What’s really at stake?
There was a great deal of debate about various social science metrics which all point to Wisconsin legislators drawing some of the most unfair districts in the country for their own benefit. However, some justices drilled down on what is really at stake in this case. As Justice Ruth Bader Ginsburg put it, “the precious right to vote” is at the center of the dispute. Justice Sonia Sotomayor drove home the point about 30 minutes into the proceedings: “Could you tell me what the value is to democracy from political gerrymandering? How does that help our system of government?” Erin Murphy, attorney for the Wisconsin legislature, was given the unenviable task of defending the indefensible in response to Justice Sotomayor’s question. Unsurprisingly, she could not.
Justice Anthony Kennedy, whose views may be the key to the Court’s ultimate ruling, also produced a fascinating moment. He proposed a hypothetical in which a state constitution or state law required that a map be drawn for partisan advantage.
“If the state has a law or constitutional amendment that's saying all legitimate factors must be used in a way to favor party X or party Y, is that lawful?” Kennedy asked. Murphy conceded that such a law would likely violate both the First Amendment and the 14th Amendment’s equal protection clause.
This exchange begs the question why a law that explicitly requires partisan unfairness would be unconstitutional while a law proven to have the same intent and effect, even if its goal is not explicit, should be upheld.
Upcoming North Carolina cases
Justice Kennedy’s question also previews an upcoming pair of cases challenging North Carolina’s congressional map. A three-judge federal district court will hear Common Cause v. Rucho and League of Women Voters of North Carolina v. Rucho simultaneously in Greensboro, North Carolina starting October 16. Common Cause reminded the justices of the facts in North Carolina in its Gill v. Whitford amicus brief. In North Carolina, legislators made partisan advantage an explicit requirement when they drew a new congressional map last year to replace districts that had been ruled to be an unconstitutional racial gerrymander. They then bragged publicly about doing so. This is essentially the hypothetical Justice Kennedy proposed.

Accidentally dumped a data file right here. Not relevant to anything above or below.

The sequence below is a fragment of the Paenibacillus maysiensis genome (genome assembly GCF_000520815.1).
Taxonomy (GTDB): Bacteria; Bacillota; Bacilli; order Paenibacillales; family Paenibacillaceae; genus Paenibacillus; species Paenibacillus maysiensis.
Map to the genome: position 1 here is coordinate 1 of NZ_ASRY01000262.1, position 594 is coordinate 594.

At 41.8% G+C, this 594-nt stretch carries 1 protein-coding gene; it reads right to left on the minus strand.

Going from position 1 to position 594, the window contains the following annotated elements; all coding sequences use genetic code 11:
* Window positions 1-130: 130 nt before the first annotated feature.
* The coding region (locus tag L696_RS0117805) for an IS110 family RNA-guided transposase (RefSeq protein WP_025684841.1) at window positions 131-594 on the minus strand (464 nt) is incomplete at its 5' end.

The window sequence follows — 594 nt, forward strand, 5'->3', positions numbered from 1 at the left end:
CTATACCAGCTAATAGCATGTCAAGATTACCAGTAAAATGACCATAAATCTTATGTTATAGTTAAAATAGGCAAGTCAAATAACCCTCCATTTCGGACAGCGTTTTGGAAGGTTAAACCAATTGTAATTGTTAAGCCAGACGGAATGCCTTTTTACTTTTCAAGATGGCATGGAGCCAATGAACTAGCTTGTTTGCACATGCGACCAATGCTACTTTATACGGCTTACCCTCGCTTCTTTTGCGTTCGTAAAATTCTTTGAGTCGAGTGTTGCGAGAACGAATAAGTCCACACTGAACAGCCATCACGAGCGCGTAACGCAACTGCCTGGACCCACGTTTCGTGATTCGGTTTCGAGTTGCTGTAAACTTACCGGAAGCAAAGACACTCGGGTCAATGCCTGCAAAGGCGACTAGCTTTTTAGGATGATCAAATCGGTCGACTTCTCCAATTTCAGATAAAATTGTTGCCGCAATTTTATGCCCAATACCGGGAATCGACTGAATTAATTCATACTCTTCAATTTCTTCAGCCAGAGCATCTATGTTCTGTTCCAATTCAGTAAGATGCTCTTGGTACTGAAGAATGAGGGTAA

In addition, Justice Kennedy expressed concern about a plaintiff’s standing to sue in a statewide challenge like Gill v. Whitford as opposed to a challenge of individual districts during an exchange with Wisconsin Solicitor General Misha Tseytlin.
TSEYTLIN: "Now, the threshold matter, this Court should hold that federal courts lack jurisdiction to entertain statewide political gerrymandering challenges, leaving for another day the question of district-specific gerrymandering challenges."
JUSTICE KENNEDY: "I think it is true that there is no case that directly helps Respondents very strongly on the standing issue. You have a strong argument there."
Common Cause v. Rucho is both a statewide and district-specific challenge to North Carolina’s congressional map and includes individual plaintiffs from each of the state’s 13 districts, which could address Kennedy’s concerns about standing.
The fireworks outside the courtroom matched those inside of it. Citizens involved in the case, bipartisan elected officials, and civil rights leaders spoke at a rally organized by Common Cause, Represent.US, and the Center for American Progress on the courthouse steps. Arnold Schwarzenegger cited Congress’s 16% approval rating, which he said was lower than herpes and colonoscopies, and high reelection rate as evidence that gerrymandering is not serving our democracy well. A decision in this landmark case could come anytime between now and the end of June.